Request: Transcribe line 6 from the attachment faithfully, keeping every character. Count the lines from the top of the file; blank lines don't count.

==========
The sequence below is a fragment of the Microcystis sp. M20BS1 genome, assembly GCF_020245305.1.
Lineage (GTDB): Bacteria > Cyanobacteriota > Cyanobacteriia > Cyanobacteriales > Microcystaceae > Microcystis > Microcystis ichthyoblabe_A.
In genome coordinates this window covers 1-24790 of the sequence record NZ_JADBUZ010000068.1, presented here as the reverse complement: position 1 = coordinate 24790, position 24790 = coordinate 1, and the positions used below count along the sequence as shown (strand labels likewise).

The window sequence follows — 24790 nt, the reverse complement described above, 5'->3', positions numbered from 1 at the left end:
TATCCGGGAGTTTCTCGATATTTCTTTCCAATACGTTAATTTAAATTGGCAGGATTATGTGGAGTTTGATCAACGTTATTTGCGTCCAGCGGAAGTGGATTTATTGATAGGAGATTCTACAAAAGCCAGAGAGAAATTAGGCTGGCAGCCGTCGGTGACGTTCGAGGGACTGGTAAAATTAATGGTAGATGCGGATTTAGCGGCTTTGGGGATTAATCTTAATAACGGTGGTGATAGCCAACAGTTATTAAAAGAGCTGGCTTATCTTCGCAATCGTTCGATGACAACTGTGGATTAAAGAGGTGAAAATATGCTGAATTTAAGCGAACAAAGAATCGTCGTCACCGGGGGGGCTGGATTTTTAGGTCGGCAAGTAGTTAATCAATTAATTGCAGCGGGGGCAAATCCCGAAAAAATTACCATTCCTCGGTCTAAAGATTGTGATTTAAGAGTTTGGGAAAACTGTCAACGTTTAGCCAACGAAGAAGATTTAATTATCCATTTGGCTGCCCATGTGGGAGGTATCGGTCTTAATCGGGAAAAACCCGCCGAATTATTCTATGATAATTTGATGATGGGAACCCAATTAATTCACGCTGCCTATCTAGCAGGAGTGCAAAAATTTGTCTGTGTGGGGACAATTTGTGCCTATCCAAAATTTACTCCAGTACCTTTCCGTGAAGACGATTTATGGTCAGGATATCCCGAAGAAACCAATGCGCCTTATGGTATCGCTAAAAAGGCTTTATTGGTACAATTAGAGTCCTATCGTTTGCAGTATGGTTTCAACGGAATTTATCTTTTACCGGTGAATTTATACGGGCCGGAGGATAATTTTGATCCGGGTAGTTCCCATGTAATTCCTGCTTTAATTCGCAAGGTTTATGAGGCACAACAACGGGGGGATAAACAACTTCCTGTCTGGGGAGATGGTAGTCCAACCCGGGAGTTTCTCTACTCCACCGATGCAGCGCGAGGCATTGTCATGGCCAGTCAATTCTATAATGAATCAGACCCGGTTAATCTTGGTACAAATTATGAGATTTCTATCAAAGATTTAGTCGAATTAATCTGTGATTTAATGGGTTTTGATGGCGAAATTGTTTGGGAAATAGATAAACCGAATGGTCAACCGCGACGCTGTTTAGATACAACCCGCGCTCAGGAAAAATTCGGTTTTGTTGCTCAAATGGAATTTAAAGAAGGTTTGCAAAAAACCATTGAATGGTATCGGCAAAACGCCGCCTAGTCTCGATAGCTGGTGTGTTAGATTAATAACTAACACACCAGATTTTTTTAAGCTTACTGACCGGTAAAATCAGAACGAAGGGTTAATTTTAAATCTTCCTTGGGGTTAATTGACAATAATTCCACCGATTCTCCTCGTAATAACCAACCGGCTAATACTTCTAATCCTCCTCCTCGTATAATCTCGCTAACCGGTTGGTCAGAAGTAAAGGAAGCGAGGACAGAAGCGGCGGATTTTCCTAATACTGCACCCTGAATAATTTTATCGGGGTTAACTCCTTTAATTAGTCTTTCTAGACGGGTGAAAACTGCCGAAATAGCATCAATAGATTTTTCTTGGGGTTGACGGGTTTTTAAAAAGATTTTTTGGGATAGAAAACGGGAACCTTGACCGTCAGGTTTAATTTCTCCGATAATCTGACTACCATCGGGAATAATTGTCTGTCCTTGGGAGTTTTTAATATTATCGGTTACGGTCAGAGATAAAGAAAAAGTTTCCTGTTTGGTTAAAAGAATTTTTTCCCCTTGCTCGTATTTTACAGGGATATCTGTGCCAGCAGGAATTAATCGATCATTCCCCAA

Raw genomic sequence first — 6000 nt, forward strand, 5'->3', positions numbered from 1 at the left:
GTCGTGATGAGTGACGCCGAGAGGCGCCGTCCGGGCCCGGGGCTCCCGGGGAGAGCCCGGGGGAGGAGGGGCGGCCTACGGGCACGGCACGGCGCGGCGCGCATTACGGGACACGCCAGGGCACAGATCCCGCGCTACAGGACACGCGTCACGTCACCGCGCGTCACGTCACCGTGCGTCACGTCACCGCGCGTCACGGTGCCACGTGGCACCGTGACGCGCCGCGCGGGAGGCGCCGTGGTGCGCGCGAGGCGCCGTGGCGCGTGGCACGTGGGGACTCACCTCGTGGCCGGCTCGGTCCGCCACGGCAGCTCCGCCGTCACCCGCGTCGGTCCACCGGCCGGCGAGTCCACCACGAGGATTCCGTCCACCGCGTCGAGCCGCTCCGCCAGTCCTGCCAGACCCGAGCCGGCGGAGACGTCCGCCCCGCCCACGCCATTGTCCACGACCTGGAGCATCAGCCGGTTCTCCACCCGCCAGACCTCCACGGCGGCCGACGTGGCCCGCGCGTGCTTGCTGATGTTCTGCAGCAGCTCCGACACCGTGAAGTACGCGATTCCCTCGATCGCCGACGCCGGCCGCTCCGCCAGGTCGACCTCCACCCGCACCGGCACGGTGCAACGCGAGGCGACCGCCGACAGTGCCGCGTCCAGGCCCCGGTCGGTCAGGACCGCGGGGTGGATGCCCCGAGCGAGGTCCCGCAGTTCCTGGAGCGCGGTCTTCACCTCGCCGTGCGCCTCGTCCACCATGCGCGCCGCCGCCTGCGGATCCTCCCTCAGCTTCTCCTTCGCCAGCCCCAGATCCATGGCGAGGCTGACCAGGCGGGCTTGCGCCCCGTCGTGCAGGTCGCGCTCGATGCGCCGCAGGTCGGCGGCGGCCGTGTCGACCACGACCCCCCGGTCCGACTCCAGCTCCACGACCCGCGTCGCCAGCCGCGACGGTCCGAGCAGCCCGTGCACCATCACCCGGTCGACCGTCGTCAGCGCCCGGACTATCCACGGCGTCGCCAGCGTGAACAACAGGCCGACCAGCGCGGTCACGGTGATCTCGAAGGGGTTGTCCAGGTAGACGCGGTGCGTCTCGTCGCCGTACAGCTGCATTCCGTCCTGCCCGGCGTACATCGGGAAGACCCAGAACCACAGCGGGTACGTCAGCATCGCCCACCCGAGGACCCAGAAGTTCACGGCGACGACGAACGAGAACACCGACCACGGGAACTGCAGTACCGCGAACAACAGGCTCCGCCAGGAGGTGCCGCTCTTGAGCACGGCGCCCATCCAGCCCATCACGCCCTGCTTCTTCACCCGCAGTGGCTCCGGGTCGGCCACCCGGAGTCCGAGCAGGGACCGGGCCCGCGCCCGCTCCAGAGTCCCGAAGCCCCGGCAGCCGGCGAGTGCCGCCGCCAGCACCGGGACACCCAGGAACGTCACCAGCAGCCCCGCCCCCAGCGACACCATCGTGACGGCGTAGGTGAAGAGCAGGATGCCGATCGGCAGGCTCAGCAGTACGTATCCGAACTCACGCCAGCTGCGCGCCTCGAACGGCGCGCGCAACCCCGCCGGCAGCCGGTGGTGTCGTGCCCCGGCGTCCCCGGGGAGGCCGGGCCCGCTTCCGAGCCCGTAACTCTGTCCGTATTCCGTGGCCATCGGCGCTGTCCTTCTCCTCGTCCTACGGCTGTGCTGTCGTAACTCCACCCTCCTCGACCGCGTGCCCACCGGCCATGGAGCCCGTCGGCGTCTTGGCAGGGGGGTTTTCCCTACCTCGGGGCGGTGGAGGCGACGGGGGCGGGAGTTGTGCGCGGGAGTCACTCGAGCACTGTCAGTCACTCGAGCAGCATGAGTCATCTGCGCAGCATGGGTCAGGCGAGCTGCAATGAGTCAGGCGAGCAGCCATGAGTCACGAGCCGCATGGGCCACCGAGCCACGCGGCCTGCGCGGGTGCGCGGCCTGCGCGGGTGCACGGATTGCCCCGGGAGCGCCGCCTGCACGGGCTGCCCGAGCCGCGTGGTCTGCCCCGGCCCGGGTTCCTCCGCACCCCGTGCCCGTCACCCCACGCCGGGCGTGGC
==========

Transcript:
Raw genomic sequence first — 6000 nt, forward strand, 5'->3', positions numbered from 1 at the left: